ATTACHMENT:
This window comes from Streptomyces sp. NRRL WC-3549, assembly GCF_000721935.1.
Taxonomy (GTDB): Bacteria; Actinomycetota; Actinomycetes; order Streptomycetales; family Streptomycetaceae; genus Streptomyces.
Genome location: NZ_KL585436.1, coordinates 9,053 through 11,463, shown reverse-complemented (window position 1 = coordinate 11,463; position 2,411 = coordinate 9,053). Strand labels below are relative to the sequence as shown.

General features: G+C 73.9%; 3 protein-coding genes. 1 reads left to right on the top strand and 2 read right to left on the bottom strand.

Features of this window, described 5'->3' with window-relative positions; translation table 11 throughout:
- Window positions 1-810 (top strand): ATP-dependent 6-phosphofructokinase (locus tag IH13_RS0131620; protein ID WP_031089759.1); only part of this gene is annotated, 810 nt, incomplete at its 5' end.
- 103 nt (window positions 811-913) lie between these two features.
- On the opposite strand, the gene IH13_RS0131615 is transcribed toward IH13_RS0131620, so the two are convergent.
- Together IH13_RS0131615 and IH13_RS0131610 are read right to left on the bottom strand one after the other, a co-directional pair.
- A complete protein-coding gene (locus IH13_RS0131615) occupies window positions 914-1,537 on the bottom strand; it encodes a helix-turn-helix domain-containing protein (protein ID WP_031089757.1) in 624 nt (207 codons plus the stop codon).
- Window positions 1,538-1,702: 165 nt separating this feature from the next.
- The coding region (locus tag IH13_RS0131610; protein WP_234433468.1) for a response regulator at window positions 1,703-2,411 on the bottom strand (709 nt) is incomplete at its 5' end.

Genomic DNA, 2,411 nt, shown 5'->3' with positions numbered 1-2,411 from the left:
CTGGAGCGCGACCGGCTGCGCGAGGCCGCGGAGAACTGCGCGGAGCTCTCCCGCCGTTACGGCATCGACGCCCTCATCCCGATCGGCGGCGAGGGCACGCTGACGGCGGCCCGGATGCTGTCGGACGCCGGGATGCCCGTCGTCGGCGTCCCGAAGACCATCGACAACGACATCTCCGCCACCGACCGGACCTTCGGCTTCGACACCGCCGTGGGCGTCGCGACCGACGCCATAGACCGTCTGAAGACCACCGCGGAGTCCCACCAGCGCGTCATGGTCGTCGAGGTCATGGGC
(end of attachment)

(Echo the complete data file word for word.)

This window comes from Streptomyces sp. NRRL WC-3549, assembly GCF_000721935.1.
Taxonomy (GTDB): Bacteria; Actinomycetota; Actinomycetes; order Streptomycetales; family Streptomycetaceae; genus Streptomyces.
Genome location: NZ_KL585436.1, coordinates 9,053 through 11,463, shown reverse-complemented (window position 1 = coordinate 11,463; position 2,411 = coordinate 9,053). Strand labels below are relative to the sequence as shown.

General features: G+C 73.9%; 3 protein-coding genes. 1 reads left to right on the top strand and 2 read right to left on the bottom strand.

Features of this window, described 5'->3' with window-relative positions; translation table 11 throughout:
- Window positions 1-810 (top strand): ATP-dependent 6-phosphofructokinase (locus tag IH13_RS0131620; protein ID WP_031089759.1); only part of this gene is annotated, 810 nt, incomplete at its 5' end.
- 103 nt (window positions 811-913) lie between these two features.
- On the opposite strand, the gene IH13_RS0131615 is transcribed toward IH13_RS0131620, so the two are convergent.
- Together IH13_RS0131615 and IH13_RS0131610 are read right to left on the bottom strand one after the other, a co-directional pair.
- A complete protein-coding gene (locus IH13_RS0131615) occupies window positions 914-1,537 on the bottom strand; it encodes a helix-turn-helix domain-containing protein (protein ID WP_031089757.1) in 624 nt (207 codons plus the stop codon).
- Window positions 1,538-1,702: 165 nt separating this feature from the next.
- The coding region (locus tag IH13_RS0131610; protein WP_234433468.1) for a response regulator at window positions 1,703-2,411 on the bottom strand (709 nt) is incomplete at its 5' end.

Genomic DNA, 2,411 nt, shown 5'->3' with positions numbered 1-2,411 from the left:
CTGGAGCGCGACCGGCTGCGCGAGGCCGCGGAGAACTGCGCGGAGCTCTCCCGCCGTTACGGCATCGACGCCCTCATCCCGATCGGCGGCGAGGGCACGCTGACGGCGGCCCGGATGCTGTCGGACGCCGGGATGCCCGTCGTCGGCGTCCCGAAGACCATCGACAACGACATCTCCGCCACCGACCGGACCTTCGGCTTCGACACCGCCGTGGGCGTCGCGACCGACGCCATAGACCGTCTGAAGACCACCGCGGAGTCCCACCAGCGCGTCATGGTCGTCGAGGTCATGGGC